Acer saccharinum, commonly known as silver maple,[2] creek maple, silverleaf maple,[2] soft maple,[2] water maple,[2] swamp maple,[2] or white maple[2]—is a species of maple native to eastern North America in the eastern United States and Canada. It is one of the most common trees in the United States.

The silver maple is a relatively fast-growing deciduous tree, commonly reaching a height of 15–25 m (50–80 ft), exceptionally 35 m (115 ft). Its spread will generally be 11–15 m (35–50 ft) wide. A 10-year-old sapling will stand about 8 m (25 ft) tall. It is often found along waterways and in wetlands, leading to the colloquial name “water maple”. It is a highly adaptable tree, although it has higher sunlight requirements than other maples.
The leaves are palmate, 8–16 cm long and 6–12 cm broad, with deep angular notches between the five lobes. The 5–12 cm long, slender stalks of the leaves mean that even a light breeze can produce a striking effect as the downy silver undersides of the leaves are exposed. The autumn color is less pronounced than in many maples, generally ending up a pale yellow, although some specimens can produce a more brilliant yellow and even orange and red colorations. The tree has a tendency to color and drop its leaves slightly earlier in autumn than other maples.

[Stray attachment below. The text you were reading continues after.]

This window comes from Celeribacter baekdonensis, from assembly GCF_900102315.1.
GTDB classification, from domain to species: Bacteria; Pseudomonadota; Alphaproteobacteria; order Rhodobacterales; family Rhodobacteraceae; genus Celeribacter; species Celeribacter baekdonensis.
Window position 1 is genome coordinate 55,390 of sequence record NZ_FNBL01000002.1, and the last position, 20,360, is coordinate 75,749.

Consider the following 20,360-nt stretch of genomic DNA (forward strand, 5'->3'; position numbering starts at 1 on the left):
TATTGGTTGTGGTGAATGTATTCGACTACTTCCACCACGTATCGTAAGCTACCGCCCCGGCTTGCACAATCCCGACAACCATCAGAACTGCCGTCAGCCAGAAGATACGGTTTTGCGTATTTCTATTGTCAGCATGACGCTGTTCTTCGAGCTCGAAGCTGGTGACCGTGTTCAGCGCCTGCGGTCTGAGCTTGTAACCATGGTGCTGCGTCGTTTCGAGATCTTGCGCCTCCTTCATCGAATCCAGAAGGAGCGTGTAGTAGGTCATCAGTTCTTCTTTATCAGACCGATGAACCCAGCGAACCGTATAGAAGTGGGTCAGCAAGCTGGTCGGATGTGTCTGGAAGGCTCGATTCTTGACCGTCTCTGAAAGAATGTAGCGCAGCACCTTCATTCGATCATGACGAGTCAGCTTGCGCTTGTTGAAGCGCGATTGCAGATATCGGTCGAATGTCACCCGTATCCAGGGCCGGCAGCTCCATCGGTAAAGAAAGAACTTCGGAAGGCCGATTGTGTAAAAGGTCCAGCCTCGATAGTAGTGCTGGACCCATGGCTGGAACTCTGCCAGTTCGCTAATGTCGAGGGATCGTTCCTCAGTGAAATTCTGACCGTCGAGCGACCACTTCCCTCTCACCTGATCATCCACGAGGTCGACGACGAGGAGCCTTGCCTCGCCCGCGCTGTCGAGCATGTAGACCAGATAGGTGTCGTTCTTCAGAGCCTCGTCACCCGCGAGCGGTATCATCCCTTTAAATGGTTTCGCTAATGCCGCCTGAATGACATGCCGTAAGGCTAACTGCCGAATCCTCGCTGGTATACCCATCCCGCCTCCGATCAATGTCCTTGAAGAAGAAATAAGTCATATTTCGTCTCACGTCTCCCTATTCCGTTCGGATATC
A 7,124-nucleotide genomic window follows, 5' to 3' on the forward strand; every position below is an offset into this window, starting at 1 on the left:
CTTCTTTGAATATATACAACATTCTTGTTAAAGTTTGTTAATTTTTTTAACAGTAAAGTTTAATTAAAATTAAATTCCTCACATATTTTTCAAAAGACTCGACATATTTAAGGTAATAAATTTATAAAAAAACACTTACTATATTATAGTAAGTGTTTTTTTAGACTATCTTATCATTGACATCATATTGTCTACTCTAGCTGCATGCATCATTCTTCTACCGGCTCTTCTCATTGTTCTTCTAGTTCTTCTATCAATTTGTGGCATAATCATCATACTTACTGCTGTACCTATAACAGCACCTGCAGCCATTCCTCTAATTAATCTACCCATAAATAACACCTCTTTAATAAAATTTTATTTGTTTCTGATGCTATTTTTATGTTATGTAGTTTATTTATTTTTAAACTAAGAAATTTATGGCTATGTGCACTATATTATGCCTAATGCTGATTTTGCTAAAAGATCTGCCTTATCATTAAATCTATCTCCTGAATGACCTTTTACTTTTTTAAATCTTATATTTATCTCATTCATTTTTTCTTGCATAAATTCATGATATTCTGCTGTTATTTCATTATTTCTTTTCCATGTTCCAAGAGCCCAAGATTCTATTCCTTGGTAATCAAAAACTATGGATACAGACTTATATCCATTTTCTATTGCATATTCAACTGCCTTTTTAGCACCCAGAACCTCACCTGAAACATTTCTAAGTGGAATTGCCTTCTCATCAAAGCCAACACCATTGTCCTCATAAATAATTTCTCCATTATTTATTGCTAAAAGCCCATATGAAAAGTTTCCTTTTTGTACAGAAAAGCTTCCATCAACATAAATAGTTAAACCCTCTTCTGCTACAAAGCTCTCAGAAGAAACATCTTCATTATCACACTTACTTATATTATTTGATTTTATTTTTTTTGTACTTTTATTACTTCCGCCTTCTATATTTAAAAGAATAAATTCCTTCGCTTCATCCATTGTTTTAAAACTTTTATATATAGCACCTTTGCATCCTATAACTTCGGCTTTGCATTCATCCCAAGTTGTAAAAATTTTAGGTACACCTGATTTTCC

The flowers are in dense clusters, produced before the leaves in early spring,[3] with the seeds maturing in early summer. The fruit are samaras, each containing a single seed, and winged, in pairs, small (5–10 mm diameter), the wing about 3–5 cm long. The fruit are the largest of any native maple. Although the wings provide for some transport by air, the fruit are heavy and are also transported by water. Silver Maple and its close cousin Red Maple are the only Acer species which produce their fruit crop in spring instead of fall. The seeds of both trees have no epigeal dormancy and will germinate immediately.

On mature trunks, the bark is gray and shaggy. On branches and young trunks, the bark is smooth and silvery gray.

(from Wikipedia on 22.1.14)





Acer saccharinum, photographed from California



The Plant List Ver.1.1  Wikipedia


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